Ostara - Gehrts

“Ostara” (1901) by Johannes Gehrts. The goddess Ēostre/Ostara flies through the heavens surrounded by Roman-inspired putti, beams of light, and animals as humans look up from Earth.

The first day of Spring in 2014 is March 20. This spring, or vernal, equinox. At the vernal equinox day and night are approximately 12 hours each with day length increasing as the season progresses.

In spring, the axis of the Earth is increasing its tilt toward the Sun and the length of daylight rapidly increases for the relevant hemisphere. So spring comes to the Northern hemisphere and it will warm significantly causing new plant growth to “spring forth,” giving the season its name.

Snow is known to still appear in northern parts of the hemisphere in March and April, but the melting of snows also causes streams to swell with runoff. Flooding is also most common in and near mountainous areas during this time of year because of snow melt, accelerated by warm rains.

Frosts are still common and the time for gardeners and farmers to safely plant varies greatly by geography.

Early spring is always a time of unstable weather as warm air begins to move from lower latitudes, while cold air is still pushing in from the Polar regions.

Spring and “springtime” refer to the season and more commonly also to ideas of rebirth, renewal and regrowth. If you look at the older rites of spring and traditions, you can see the origins of some of our current traditions. This is especially evident in the appropriation of many Pagan rites into Christianity.

Here are some examples:

Pagan festivals centered around the spring equinox include the Festival of Trees, Alban Eilir and Lady Day.

Goddesses associated with the spring equinox include Athena, Persephone and Isis.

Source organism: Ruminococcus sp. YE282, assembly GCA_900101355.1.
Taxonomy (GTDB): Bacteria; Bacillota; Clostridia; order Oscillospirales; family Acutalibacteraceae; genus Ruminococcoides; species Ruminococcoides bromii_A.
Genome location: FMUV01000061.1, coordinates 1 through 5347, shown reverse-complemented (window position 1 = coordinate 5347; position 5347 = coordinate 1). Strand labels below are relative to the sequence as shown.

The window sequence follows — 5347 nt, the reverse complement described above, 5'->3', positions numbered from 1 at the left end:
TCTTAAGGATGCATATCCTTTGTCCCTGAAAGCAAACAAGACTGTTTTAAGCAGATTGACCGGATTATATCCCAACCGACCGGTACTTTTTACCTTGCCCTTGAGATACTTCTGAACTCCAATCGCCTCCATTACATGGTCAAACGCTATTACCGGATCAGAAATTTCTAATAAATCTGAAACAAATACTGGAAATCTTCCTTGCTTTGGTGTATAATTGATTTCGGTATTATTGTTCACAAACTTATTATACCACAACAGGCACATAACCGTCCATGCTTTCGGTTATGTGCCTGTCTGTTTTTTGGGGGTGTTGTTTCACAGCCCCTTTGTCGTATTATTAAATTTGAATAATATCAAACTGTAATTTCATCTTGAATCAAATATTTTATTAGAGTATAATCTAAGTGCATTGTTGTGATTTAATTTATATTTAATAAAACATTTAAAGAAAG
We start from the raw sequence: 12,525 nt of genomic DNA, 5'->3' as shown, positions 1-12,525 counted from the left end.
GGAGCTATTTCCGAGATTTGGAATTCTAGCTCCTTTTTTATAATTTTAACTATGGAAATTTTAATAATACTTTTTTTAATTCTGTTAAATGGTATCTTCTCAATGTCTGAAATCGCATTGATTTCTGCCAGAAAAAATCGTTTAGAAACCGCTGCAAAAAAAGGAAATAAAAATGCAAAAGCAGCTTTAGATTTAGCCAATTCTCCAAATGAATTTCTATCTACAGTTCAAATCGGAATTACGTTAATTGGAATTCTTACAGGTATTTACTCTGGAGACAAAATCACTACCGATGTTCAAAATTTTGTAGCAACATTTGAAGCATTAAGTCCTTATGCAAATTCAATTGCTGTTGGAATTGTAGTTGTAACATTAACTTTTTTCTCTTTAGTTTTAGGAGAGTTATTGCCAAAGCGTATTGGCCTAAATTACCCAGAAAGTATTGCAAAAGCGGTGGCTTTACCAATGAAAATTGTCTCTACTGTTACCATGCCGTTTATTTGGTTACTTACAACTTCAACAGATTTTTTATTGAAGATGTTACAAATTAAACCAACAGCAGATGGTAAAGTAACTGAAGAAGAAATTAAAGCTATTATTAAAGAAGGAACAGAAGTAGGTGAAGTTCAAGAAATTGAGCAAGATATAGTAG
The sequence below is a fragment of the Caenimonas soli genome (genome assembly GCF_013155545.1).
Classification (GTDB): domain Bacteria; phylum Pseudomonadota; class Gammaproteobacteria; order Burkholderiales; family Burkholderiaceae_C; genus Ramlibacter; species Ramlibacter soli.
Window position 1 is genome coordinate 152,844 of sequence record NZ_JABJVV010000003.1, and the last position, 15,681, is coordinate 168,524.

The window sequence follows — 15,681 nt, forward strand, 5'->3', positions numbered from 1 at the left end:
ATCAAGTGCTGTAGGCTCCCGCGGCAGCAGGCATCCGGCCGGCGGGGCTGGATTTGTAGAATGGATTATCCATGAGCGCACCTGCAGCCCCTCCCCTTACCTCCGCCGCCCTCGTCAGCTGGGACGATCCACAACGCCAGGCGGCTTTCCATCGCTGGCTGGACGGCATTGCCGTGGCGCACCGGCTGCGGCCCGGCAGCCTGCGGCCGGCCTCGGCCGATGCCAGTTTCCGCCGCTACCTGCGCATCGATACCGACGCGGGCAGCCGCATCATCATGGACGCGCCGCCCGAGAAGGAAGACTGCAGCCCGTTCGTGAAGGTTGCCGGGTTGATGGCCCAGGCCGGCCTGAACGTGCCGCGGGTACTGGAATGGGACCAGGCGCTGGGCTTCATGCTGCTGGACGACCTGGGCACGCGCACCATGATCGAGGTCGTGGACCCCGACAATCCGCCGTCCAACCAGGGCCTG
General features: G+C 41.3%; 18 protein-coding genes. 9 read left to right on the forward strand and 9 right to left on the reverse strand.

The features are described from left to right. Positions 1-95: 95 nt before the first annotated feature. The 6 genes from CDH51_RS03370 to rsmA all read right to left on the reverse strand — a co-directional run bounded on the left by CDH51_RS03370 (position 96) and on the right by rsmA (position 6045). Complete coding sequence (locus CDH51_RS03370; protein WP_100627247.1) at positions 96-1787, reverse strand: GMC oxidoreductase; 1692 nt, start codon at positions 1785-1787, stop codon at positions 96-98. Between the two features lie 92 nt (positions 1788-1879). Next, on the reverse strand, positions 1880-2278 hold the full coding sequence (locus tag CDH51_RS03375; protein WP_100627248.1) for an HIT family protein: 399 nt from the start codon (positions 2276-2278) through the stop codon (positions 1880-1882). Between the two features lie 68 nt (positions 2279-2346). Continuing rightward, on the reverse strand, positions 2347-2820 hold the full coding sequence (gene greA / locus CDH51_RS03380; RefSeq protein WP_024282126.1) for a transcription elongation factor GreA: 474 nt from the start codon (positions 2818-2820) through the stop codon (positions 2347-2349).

In pre-Christian Northern Europe, it was considered bad luck at Eostre (Ostara) to wear anything but new clothing.

The sacred symbols of the Pagan goddess of spring, Eostre, were the rabbit and the egg. As different cultures adopted her into their belief system, they added their own symbols. For example, the early Christian Romans portrayed Eostre in the heavens surrounded by putti. (Those chubby male children, often nude and sometimes winged -not to be confused with cherubim – seen in artwork.)

lilyLong before Easter was ever celebrated, the “Easter lilly” plant was revered by Pagans a phallic symbol of fertility

It is said the “cross” in hot cross buns symbolized for the Saxons the horns of an ox.

In England, eggs were used in folk magic to bring on fertility.

The Egg Moon is the name given to the full moon before Easter.

While many festivals are on fixed days, Easter is a movable feast and is usually celebrated on the first Sunday after the full moon because it is based on the lunar calendar. In Western Christianity, Easter always falls between 22 March and 25 April. In 2014, Easter is on April 20 and the Full Egg Moon is on April 15.

Egg Moon came from the idea that with the longer days, hens are laying more eggs. (Well, that was true on the old-fashioned family farm – not true for factory farms that artificially alter the days and nights.)

Many bird species also lay their eggs in the early spring, so that the young have the longest possible time to prepare for winter and migrations. And so, eggs have long been a symbol of spring, regeneration, rebirth and became associated with Easter.

The ancient Persians painted eggs for Nowrooz, their New Year celebration, which falls on the Spring equinox. Sculptures on the walls of Persepolis show people carrying eggs for Nowrooz to the king.

At the Jewish Passover Seder, a hard-boiled egg dipped in salt water symbolizes the Passover sacrifice offered at the Temple in Jerusalem.

Easter gets its name from the Teutonic goddess of spring and the dawn, whose name is spelled Oestre or Eastre. The origin of the word “east” comes from various Germanic and Austro-Hungarian words for dawn that share the root for the word “aurora” which means “to shine.” Modern pagans have generally accepted the spelling “Ostara” to honor this goddess and as the word for the Vernal Equinox.

The Rite of Spring (Le Sacre du printemps) is best known as a ballet and orchestral concert work by the Russian composer Igor Stravinsky. It was written for the 1913 Paris season and when it was first performed the avant-garde nature of the music and choreography caused a sensation and a near-riot in the audience. The music achieved equal if not greater recognition as a concert piece, and is widely considered to be one of the most influential musical works of the 20th century.

The Rite of Spring‘s subtitle is “Pictures of Pagan Russia in Two Parts” and in the scenario, after various primitive rituals celebrating the advent of spring, a young girl (the “Chosen One”) becomes a sacrificial victim and dances herself to death.